The administration's forthcoming policy statement on assistance to the Caribbean region will no doubt include recommendations on how we respond to the current struggle in El Salvador and the dramatically altered situation in Nicaragua. It should also speak effectively to the potential for tragedy in Costa Rica.

Since 1948 when the U.S. government lent support to a new Costa Rican government, consolidating its position after a left-wing move to set up a first communist regime in the Western Hemisphere, that small country has been a showplace for democracy in Central America. Over the last 30 years, the Costa Rican standard of living has been the highest in the region, the nation has functioned without need of armed forces, and its level of voter participation has put U.S. elections to shame. Costa Ricans just elected an opposition candidate as its new president, something that would never have happened in many so-called democracies.

But economic problems jeopardize the nation's stability. The price of coffee--long the mainstay of exports--has not kept pace with that of the oil Costa Rica must import. As a result, it has a foreign debt of nearly $3 billion, which is complicated by the fact that its international lines of credit have been virtually closed. In addition, Costa Rica has been unable to meet requirements set by the International Monetary Fund for help in covering financial obligations now outstanding.

The Costa Rican domestic economy has also suffered growing unemployment (nearly 20 percent in a country with a full-employment tradition), more than 40 percent annual inflation, a declining gross national product and the imminent bankruptcy of nearly a third of its businesses. Not surprisingly, the economic pressures have strained the political structure. Strikes have become more frequent as the standard of living has fallen. Last year, sporadic terrorism hit, leaving at least seven dead and threatening traditional protections of human rights. There has even been, according to some reports, open talk of a coup. But, in spite of it all, the democratic tradition of Costa Rica has proven its resilience.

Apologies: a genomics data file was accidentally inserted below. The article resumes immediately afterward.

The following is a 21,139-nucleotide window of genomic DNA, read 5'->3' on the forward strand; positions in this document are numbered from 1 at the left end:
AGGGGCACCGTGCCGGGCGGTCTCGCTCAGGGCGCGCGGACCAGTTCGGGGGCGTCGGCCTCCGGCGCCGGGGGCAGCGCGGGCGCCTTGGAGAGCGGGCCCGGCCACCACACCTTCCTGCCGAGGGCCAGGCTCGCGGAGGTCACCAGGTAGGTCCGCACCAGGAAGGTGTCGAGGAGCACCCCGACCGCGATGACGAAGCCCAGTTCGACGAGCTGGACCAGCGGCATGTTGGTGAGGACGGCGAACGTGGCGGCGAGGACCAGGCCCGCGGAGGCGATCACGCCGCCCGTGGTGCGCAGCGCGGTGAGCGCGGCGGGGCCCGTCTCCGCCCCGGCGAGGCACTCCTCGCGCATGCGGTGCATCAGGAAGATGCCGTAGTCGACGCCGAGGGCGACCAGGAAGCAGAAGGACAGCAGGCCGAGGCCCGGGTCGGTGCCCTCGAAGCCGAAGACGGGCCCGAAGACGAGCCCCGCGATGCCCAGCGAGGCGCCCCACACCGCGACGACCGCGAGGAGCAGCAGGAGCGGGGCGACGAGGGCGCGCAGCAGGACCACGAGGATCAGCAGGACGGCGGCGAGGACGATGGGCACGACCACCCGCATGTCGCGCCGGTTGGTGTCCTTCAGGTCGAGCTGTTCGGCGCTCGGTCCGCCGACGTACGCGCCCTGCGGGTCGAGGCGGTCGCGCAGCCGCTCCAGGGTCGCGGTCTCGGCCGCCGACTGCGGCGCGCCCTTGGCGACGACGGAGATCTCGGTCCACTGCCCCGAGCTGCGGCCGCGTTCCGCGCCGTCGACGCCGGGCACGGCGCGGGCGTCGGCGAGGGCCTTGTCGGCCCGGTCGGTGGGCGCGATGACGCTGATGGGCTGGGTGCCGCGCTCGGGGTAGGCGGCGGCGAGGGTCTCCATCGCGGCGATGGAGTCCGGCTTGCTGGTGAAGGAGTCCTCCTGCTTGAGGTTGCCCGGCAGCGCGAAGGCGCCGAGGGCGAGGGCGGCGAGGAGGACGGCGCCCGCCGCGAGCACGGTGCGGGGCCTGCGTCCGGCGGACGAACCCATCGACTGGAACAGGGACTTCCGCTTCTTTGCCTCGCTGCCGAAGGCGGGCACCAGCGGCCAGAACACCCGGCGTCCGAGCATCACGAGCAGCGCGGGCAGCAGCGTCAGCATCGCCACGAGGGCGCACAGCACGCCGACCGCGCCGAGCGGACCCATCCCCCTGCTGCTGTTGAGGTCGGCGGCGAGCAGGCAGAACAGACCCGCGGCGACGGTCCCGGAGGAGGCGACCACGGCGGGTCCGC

Clearly, the change called for by the Costa Rican voters when they elected opposition candidate Luis Alberto Monge in early February carries with it great expectations and responsibilities. The United States has the opportunity to help this ally succeed as it pursues the democratic principles we have expounded. It is an opportunity to bolster this "model," showing that Third World democracies can survive in bleak economic times. Possibly more important, given our recent past, it also presents an opportunity to show that the United States can be counted on to support a democratic ally before it is embroiled in crisis--that massive dissent, terrorism and even revolt are not required precursors of meaningful U.S. aid.

Our fiscal 1982 aid package will total about $20 million. That pales in significance next to the $800 million in military and economic aid being considered for El Salvador. Yes--in Costa Rica last fall U.N. ambassador Jeane Kirkpatrick did indicate that our aid package could be supplemented with U.S.-sponsored counterinsurgency training. But this is a perfect example of where that approach is not needed. The respect that Costa Ricans feel for human rights is deeply ingrained, at least in part as a result of U.S. urgings. We should not encourage their government to trample on those rights by training forces in skills to do so.

Instead, we should practice a bit of "preventive" foreign policy. We should help the Costa Rican government arrange refinancing of its foreign debt to avoid default, much as we have sought to do for the martial law government of Poland. We should consider reasonable requests for enhanced direct economic assistance to Costa Rica, particularly if we have the means to consider funneling hundreds of millions into El Salvador where the chances of success must be recognized as considerably less. A modest investment today could prevent pouring massive resources into yet another Central American country in a last-ditch effort to prevent the success of a revolution that would jeopardize its democratic principles.

It is good that the administration will shortly be putting our policies in the Caribbean basin in perspective. It is to be hoped that part of that policy will be to maintain stability where it exists. Paying attention to the economic problems confronting Costa Rica today can preserve an important, dependable ally. The president's Caribbean initiatives should not pass up this chance to set things right before they go wrong.